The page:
How I Do Hand Plane Rehabs #9: Putting it All Together

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Blog entry by HokieKen posted 12-05-2016 04:31 PM 1033 reads 0 times favorited 4 comments Add to Favorites Watch
« Part 8: Breakin' Chips Part 9 of How I Do Hand Plane Rehabs series Part 10: Flattening the Sole and the Sides »

Well we’ve finished most of our grunt work. All that’s left to do is finish up the base and get this guy ready to make some shavings!

The next thing to do is to flatten the sole of the plane and to polish up the sides (maybe flatten them as well depending on what the planes going to be used for). We’ll handle that in a later entry but before we do that, we’re going to put this plane back together.

Why do I reassemble it before working on the rest of the body? I’ll explain that in more detail in the next entry ;-P

So first, let’s tidy up some stuff from previous work…

We sanded our knob and tote down to bare wood and gave them all of the Boiled Linseed Oil they could handle. Some people finish theirs differently than I do but for me, it’s just the BLO. Now I’m going to put a coat of paste wax on and they’re ready for use.

I apply the wax with fine steel wool. I do the knob in the drill press, same as I did when I applied the oil. I work the wax onto the tote by hand.

I let the wax cure to a haze then buff it out with some cheesecloth.

Now for the frog. If we recall, we removed the lateral adjustment lever and the depth adjuster fork due to needing to flatten the iron-bedding face. We wouldn’t have removed that lever if we didn’t have to but, since we did we have to put it back.

I put the lever in place, put the back side of the retaining pin on an anvil, and give the head of the pin a whack with a cold chisel. That does the trick.

I put the depth adjustment fork back on and drive the pin in place (sorry forgot to take pic) and our frog is ready to “hop”.

No we’ll install the frog roughly in position. I like to put the iron/chipbreaker on and then finalize the frogs position before tightening the screws completely.

I put some paraffin wax on all of the screws prior to installing them. It helps prevent seizing and corrosion in the threads.

Now I’ll hold the iron and chipbreaker in place with the lateral lever centered and the cutting edge just poking through the sole. I’ll move the frog until I have the iron where I want it in relation to the front of the mouth. Sorry but I didn’t have enough hands to do that and take a picture at the same time. I think it’s pretty self explanatory though.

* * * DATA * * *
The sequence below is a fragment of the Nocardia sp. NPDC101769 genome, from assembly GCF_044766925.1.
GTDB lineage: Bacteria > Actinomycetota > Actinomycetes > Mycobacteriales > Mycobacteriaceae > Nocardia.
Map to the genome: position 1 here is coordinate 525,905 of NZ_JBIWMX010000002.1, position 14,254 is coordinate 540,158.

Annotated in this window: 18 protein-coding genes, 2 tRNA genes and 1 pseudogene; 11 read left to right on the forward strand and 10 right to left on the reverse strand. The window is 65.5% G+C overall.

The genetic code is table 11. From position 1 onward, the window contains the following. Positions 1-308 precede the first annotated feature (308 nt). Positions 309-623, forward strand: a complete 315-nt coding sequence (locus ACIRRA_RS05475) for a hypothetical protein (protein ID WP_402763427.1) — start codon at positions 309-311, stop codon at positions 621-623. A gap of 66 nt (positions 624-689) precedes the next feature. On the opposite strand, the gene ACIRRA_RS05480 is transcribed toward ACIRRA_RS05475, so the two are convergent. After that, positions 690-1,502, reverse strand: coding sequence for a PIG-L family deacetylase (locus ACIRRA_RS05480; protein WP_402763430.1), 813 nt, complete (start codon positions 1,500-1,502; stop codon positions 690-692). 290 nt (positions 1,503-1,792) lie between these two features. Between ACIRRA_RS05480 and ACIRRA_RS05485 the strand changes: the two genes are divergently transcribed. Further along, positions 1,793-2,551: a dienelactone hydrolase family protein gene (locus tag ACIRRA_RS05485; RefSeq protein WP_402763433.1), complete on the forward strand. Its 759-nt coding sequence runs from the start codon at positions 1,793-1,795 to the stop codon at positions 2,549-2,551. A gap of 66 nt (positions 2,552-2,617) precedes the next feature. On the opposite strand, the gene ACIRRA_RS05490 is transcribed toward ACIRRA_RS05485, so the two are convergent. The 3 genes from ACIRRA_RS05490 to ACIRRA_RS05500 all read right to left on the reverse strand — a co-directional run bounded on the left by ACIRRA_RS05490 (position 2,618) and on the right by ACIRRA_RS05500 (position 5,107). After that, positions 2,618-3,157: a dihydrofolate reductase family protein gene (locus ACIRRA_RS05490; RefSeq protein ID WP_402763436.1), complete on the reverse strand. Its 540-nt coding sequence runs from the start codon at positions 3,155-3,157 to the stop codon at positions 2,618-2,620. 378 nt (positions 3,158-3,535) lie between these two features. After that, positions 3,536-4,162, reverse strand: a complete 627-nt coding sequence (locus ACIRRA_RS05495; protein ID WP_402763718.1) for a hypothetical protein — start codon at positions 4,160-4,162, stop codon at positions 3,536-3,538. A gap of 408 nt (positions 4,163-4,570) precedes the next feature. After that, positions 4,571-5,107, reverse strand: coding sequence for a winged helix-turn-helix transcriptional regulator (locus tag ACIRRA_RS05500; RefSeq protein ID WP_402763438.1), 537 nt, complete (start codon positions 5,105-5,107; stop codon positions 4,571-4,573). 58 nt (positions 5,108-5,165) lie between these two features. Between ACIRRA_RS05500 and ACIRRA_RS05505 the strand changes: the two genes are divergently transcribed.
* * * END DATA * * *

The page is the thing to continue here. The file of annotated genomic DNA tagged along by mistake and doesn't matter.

I’ll note here that this adjustment is fairly easy on most bench planes because there is a screw behind the frog to adjust it’s position. Removing that screw is one of the cost-saving measures Miller’s Falls took with this plane though. So I have to adjust the frog position by hand and eye. Then I finish tightening down the screws.

Next I install the dept adjustment knob. Just make sure it engages the adjustment fork.

Next, let’s put our iron/chipbreaker and lever cap on. First install the lever cap screw then back the dept adjuster all the way up. We don’t want the cutting edge even close to sticking out the mouth. Now put the iron/chipbreaker on (which we fit and set properly in the last entry) and put the lever cap in position. Adjust the lever cap screw so that the cap locks down tight but not so tight that the iron doesn’t move when you adjust the depth or the lateral position.

Now we install the knob and tote. Sometimes there is a pin pressed into the base for the front of the tote. Sometimes there is a screw there. In this case, there is a loose roll pin. This is the only plane I’ve ever seen with this. However your plane is made, you want to be sure that your tote and knob are TIGHT. A wiggly tote or a spinning knob can be infuriatingly aggravating in use! Trust me.

There are different types of screws to secure tote and knob on different planes. Some are just screws like this one. There are also rods with threads on both ends and a threaded brass nut that secures the piece. If you have a loose knob or tote, you can try some small washers in the counterbore under the screw head or brass nut. In worst-cases, you may have to grind a thread or so off the end that goes into the base. Be careful if you do this. You can’t put material back! You should never modify the hardware of any plane that you think has some collector value either.

There she is. All put back together. Now take a second and have a good look at how all your hard work has paid off.

Remember what we started with?

And see what we have now?

And just wait until we get those sides polished up! ;-))

We’ll get that done and get the sole flattened in the next entry in a couple of days. Thanks for checking in!

-- Kenny, SW VA, Go Hokies!!!

4 comments so far

View Notw's profile


740 posts in 2357 days

#1 posted 12-05-2016 06:52 PM

very nice process and well documented. thank you

View JimYoung's profile


338 posts in 2191 days

#2 posted 12-06-2016 02:40 AM

A lot of great information.

Thanks again for sharing.

-- -Jim, "Nothing says poor craftsmanship more than wrinkles in your duck tape"

View HokieKen's profile


11986 posts in 1742 days

#3 posted 12-06-2016 04:48 AM

Thanks for reading and for the comments guys!

-- Kenny, SW VA, Go Hokies!!!

View Roger's profile


21030 posts in 3408 days

#4 posted 12-18-2016 09:47 PM

Kenny…..................You’re a gr8 educator sir. This plane is a beauty.

-- Roger from KY. Work/Play/Travel Safe. Keep your dust collector fed. [email protected]

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